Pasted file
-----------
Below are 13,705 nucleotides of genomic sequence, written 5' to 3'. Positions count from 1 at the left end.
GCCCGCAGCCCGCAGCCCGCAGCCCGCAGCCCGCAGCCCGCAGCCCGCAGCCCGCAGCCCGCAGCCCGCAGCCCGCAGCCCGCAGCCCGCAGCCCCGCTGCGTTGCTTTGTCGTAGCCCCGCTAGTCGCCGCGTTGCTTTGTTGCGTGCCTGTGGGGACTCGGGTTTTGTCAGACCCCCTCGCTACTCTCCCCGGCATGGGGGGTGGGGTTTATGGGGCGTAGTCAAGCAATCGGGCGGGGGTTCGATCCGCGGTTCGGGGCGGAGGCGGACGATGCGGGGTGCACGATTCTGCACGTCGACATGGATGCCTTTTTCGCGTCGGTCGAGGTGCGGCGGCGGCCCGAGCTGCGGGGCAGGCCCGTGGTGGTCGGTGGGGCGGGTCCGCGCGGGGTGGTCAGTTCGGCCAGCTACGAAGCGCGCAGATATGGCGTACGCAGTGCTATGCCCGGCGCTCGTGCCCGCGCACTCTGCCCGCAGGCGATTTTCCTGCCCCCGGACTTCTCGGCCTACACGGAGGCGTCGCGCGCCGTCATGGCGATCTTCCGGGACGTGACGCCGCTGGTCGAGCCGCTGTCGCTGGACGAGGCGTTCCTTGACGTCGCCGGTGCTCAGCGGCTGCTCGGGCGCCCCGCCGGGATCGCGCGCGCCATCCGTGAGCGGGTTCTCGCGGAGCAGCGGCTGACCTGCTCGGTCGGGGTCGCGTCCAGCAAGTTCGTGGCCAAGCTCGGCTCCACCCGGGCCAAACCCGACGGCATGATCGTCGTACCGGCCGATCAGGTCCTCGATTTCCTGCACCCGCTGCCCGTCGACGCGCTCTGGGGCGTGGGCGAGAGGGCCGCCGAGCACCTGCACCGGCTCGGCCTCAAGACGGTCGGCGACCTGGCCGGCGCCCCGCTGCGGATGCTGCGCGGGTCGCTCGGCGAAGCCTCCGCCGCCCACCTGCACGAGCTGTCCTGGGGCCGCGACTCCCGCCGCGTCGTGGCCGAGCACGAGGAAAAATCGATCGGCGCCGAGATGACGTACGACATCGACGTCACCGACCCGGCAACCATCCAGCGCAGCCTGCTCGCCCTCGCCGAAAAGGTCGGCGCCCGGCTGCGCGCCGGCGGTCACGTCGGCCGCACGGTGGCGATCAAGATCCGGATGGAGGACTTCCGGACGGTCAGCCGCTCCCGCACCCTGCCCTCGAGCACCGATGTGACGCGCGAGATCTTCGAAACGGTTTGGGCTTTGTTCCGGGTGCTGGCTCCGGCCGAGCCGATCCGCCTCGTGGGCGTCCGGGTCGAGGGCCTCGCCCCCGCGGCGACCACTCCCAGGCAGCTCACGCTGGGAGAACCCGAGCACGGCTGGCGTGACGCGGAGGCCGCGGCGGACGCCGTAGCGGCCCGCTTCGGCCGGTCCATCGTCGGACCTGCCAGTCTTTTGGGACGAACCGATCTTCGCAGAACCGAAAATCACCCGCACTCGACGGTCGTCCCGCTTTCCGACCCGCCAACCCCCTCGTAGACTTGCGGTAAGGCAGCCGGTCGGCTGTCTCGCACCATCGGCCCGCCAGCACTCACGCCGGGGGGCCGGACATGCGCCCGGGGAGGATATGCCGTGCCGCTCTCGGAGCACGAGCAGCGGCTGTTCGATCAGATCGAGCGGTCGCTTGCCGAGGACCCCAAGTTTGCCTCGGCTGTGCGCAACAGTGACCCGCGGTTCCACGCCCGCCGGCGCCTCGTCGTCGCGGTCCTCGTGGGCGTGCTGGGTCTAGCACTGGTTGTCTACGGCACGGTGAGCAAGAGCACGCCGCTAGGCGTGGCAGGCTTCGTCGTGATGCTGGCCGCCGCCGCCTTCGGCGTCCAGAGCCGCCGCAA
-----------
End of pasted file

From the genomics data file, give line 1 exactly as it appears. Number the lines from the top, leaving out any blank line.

Below are 13,705 nucleotides of genomic sequence, written 5' to 3'. Positions count from 1 at the left end.